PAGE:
"ECC 163" is not an encryption scheme.
There are some algorithms that work with elliptic curves. One of them is Elliptic Curve Diffie-Hellman (ECDH) which is a key agreement scheme. ECDH can be used as the basis for an asymmetric encryption scheme by coupling it with a symmetric encryption algorithm: to encrypt a piece of data, you run an ECDH instance with the ECDH public key of the intended recipient, and use the resulting shared secret as key in some symmetric encryption system such as AES.
While the principle is clear enough, saying "ECC 163" is nowhere sufficient to actually specify what the dongle is doing in practice. It is more a declaration of intent than anything else.
ECDH works in some elliptic curve. While generating random elliptic curve for cryptography is doable, it is complex and expensive, so (almost) nobody does that. Instead, systems that use elliptic curve (for ECDH, ECDSA...) rely on a handful of standard curves that have been generated once and for all. NIST has defined 15 standard curves, two of which having "163" in their name: B-163 and K-163. It is conceivable that by using the terminology "ECC 163", the vendor for your dongle really means to say that his hardware supports some EC-related cryptographic algorithm using one of these two curves.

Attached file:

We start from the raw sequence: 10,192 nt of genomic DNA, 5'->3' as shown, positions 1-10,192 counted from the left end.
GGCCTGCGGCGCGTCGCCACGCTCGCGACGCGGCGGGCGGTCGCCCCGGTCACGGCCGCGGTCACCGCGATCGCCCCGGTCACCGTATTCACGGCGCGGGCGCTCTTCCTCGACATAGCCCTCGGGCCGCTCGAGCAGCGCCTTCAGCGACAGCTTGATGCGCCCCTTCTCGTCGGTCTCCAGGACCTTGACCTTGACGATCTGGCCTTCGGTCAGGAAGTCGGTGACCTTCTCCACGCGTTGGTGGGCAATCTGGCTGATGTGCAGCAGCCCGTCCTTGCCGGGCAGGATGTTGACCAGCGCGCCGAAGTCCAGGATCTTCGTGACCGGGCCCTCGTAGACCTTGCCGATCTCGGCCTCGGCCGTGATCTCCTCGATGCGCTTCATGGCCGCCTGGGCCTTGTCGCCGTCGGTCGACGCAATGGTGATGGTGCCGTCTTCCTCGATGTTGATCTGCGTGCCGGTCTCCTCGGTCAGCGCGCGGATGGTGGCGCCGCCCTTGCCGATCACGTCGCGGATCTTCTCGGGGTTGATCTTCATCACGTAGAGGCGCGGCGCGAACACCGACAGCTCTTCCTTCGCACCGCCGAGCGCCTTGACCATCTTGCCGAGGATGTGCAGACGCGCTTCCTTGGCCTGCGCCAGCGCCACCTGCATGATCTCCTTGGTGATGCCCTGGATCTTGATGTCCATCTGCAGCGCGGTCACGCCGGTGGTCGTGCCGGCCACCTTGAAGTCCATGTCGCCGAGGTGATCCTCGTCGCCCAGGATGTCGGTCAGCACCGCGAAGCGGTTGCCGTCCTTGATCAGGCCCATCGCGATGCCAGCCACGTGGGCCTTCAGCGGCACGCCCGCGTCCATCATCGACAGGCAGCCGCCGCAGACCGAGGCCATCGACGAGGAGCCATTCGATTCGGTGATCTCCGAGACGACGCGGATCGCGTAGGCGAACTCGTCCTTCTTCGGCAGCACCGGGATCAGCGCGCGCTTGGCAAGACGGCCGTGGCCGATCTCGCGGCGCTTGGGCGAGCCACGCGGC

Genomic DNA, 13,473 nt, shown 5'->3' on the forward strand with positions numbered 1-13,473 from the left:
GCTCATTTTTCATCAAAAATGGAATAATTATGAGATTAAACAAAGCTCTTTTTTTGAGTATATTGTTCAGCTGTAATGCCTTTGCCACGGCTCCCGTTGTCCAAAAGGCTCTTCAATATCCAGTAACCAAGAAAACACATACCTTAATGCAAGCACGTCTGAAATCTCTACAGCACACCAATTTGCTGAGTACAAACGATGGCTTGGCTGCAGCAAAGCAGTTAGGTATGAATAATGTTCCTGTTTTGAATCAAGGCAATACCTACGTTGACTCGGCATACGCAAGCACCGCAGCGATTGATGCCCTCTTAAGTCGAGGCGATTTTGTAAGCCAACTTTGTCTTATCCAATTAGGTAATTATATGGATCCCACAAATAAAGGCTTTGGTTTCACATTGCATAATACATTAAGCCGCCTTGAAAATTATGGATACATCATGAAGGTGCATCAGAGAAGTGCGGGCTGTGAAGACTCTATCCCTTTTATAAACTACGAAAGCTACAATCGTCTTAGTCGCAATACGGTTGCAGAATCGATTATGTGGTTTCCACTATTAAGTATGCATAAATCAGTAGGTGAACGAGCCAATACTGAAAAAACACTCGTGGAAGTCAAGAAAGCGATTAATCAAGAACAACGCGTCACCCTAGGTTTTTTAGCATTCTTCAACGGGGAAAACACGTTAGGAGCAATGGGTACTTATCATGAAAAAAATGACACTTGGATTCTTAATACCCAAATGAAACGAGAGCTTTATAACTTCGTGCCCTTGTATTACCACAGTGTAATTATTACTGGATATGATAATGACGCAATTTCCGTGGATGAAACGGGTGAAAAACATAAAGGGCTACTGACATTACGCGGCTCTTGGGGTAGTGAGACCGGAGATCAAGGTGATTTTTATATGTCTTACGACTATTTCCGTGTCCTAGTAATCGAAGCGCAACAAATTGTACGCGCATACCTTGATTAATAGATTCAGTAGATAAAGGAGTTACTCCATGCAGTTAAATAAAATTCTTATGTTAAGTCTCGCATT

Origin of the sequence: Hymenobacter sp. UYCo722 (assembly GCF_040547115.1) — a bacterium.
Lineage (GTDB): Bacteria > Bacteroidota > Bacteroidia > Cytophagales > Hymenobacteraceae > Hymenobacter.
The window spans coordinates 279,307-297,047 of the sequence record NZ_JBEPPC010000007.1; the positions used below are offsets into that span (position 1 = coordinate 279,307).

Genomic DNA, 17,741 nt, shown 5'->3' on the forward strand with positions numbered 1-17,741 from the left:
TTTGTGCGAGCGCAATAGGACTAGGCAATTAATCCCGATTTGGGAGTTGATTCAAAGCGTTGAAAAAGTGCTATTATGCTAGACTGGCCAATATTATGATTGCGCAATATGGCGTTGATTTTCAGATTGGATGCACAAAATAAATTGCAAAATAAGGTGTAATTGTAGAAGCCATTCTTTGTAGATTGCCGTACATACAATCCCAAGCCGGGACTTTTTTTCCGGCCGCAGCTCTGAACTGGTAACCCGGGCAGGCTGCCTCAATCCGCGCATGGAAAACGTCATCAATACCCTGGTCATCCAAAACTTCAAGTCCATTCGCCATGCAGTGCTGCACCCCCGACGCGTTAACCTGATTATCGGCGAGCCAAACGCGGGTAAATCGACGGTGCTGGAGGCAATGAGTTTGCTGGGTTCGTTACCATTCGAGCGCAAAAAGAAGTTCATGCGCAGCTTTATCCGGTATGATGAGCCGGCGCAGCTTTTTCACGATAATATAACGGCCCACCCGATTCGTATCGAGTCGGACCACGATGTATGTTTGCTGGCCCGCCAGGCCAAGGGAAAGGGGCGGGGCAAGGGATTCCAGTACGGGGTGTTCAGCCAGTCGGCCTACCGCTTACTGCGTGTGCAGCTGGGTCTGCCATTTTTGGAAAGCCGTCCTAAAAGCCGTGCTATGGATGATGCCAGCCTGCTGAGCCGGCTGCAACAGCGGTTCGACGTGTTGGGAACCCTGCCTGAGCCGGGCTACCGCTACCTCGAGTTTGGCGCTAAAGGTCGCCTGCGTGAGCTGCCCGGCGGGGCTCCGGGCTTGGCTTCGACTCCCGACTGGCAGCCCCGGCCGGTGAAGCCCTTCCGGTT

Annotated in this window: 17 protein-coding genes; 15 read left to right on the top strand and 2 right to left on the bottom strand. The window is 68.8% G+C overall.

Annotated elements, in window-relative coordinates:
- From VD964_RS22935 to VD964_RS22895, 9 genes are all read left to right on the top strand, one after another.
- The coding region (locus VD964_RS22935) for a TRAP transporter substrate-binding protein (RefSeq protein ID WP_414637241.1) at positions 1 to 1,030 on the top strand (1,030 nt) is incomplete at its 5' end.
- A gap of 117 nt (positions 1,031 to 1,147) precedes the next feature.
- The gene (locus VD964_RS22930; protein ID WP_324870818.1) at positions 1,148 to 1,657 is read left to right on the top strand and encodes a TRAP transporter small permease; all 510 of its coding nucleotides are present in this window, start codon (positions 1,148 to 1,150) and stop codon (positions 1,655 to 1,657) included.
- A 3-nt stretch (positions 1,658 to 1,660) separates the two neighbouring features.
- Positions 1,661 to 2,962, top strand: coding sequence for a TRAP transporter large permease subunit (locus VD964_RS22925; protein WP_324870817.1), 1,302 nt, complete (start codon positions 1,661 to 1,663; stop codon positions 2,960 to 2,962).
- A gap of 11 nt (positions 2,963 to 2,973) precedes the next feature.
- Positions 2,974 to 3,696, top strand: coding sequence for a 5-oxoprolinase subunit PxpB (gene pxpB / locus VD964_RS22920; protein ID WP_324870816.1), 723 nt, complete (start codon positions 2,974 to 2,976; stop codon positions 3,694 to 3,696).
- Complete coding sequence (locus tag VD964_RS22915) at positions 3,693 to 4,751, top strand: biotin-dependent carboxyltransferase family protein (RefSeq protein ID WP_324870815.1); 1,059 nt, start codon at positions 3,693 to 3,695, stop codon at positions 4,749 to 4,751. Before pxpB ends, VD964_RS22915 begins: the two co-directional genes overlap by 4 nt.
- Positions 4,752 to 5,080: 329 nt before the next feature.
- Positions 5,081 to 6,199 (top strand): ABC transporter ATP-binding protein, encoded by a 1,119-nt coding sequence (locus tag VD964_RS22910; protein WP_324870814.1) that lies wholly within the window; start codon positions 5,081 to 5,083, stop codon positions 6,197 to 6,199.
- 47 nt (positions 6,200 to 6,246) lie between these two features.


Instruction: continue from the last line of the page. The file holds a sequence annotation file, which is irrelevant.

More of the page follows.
If you want to interoperate with that dongle, then you need much more detailed information about what it does. Such information is obtained through documentation from the vendor, and/or analysis and trials, a process known as "reverse engineering" (there can be legal subtleties with regards to reverse engineering, depending on context and jurisdiction, so using vendor documentation is normally preferred; also, reverse engineering can be very time consuming, and may fail, especially for a physically hardened dongle).